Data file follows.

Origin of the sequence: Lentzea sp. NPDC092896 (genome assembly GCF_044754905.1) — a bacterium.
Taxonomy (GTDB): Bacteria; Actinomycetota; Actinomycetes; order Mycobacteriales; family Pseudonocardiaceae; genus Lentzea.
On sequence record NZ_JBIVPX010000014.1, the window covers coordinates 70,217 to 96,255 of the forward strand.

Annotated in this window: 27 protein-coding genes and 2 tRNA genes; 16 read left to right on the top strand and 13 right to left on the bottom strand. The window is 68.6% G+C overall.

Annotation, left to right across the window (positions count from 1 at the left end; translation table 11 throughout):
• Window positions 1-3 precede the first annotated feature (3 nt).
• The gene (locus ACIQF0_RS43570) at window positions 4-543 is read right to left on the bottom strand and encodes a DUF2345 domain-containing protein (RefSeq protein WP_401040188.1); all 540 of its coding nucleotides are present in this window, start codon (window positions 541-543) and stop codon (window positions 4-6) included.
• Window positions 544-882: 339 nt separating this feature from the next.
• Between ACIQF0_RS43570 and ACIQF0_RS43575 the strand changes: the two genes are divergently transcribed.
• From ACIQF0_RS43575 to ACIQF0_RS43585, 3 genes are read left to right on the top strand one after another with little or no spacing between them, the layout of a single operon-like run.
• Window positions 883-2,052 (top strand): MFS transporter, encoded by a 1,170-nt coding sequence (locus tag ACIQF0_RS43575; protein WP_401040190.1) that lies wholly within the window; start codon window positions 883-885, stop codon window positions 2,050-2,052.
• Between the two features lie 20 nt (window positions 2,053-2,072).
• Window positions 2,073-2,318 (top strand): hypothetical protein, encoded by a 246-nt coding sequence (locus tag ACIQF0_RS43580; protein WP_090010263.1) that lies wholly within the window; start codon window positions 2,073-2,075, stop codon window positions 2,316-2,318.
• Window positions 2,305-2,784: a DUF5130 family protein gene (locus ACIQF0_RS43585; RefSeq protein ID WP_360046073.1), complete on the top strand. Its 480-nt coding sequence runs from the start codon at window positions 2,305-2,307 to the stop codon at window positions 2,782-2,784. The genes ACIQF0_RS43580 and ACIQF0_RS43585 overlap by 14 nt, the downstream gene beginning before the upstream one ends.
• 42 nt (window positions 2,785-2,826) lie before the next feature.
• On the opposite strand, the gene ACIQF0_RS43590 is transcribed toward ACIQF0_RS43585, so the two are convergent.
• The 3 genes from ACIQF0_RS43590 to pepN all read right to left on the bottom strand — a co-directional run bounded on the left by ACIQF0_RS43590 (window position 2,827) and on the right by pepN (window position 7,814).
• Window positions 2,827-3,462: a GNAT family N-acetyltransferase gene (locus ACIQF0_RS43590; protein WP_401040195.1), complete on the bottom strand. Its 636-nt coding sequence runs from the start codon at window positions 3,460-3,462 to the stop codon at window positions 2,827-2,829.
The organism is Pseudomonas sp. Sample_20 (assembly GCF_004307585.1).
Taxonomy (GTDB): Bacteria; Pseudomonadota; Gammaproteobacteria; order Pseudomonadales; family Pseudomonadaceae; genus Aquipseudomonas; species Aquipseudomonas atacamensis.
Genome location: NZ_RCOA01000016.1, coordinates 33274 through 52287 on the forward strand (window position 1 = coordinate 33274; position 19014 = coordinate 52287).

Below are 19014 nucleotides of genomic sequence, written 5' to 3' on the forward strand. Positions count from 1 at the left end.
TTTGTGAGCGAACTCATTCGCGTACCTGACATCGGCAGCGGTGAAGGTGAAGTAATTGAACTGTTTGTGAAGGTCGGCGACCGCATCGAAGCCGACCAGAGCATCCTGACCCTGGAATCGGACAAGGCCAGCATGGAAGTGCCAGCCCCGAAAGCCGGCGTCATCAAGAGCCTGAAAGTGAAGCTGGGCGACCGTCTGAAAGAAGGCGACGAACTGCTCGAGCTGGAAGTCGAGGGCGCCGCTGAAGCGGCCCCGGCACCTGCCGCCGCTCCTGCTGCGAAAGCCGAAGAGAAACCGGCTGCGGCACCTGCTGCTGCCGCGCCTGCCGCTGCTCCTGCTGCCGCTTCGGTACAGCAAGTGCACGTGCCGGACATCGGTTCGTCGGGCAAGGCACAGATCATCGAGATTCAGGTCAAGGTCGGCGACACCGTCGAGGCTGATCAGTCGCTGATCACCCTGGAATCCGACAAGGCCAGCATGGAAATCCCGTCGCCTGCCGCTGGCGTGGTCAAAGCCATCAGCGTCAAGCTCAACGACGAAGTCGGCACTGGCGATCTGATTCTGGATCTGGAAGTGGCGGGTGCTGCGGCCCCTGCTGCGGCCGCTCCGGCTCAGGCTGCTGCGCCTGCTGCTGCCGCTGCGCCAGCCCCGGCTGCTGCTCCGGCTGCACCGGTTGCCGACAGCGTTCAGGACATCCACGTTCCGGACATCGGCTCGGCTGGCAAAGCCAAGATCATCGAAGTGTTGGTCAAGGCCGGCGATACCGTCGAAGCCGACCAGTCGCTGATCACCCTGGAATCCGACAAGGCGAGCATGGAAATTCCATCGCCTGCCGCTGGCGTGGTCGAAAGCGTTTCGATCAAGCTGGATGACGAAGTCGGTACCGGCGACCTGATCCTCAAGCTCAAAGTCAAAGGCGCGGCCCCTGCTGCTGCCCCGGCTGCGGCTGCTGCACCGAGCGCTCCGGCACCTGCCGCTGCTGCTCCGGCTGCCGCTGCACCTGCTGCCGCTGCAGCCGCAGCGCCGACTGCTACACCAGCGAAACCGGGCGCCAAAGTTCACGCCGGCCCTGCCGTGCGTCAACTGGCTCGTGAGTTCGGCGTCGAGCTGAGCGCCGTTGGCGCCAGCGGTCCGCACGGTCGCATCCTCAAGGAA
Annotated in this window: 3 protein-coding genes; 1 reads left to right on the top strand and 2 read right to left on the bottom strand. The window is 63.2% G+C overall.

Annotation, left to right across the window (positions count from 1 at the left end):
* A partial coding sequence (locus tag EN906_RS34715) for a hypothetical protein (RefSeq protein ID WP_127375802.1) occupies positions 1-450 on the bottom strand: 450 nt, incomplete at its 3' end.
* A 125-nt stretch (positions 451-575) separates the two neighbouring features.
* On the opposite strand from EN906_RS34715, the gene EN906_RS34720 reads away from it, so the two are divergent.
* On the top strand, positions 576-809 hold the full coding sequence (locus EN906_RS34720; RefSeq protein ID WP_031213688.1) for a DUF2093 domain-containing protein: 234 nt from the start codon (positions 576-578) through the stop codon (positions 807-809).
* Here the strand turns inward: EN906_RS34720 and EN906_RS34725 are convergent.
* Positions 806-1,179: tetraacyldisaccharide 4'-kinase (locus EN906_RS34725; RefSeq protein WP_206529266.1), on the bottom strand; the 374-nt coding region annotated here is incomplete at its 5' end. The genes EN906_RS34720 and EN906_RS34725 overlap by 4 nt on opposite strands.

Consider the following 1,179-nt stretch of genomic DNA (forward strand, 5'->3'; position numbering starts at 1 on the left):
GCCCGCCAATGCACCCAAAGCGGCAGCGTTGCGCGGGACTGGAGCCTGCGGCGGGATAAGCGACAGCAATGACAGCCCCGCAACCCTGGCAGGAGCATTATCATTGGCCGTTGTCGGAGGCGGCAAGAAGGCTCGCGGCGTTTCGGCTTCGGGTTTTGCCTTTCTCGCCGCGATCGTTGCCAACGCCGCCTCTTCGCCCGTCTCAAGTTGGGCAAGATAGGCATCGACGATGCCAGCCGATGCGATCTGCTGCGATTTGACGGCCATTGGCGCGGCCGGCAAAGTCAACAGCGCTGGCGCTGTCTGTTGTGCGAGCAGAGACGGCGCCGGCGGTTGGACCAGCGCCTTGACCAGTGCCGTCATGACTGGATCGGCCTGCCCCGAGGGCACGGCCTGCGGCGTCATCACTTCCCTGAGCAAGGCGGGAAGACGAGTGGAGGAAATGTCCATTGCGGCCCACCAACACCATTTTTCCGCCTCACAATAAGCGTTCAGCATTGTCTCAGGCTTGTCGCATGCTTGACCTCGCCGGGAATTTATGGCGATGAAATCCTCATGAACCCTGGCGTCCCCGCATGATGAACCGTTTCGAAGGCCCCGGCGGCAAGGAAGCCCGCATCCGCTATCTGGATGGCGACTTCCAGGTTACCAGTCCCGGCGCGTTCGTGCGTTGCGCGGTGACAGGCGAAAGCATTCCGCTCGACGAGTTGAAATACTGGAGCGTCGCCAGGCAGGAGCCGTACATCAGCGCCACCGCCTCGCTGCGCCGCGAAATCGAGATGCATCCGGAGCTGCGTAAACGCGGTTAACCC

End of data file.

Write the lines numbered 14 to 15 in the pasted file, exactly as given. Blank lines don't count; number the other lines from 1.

• Window positions 2,305-2,784: a DUF5130 family protein gene (locus ACIQF0_RS43585; RefSeq protein ID WP_360046073.1), complete on the top strand. Its 480-nt coding sequence runs from the start codon at window positions 2,305-2,307 to the stop codon at window positions 2,782-2,784. The genes ACIQF0_RS43580 and ACIQF0_RS43585 overlap by 14 nt, the downstream gene beginning before the upstream one ends.
• 42 nt (window positions 2,785-2,826) lie before the next feature.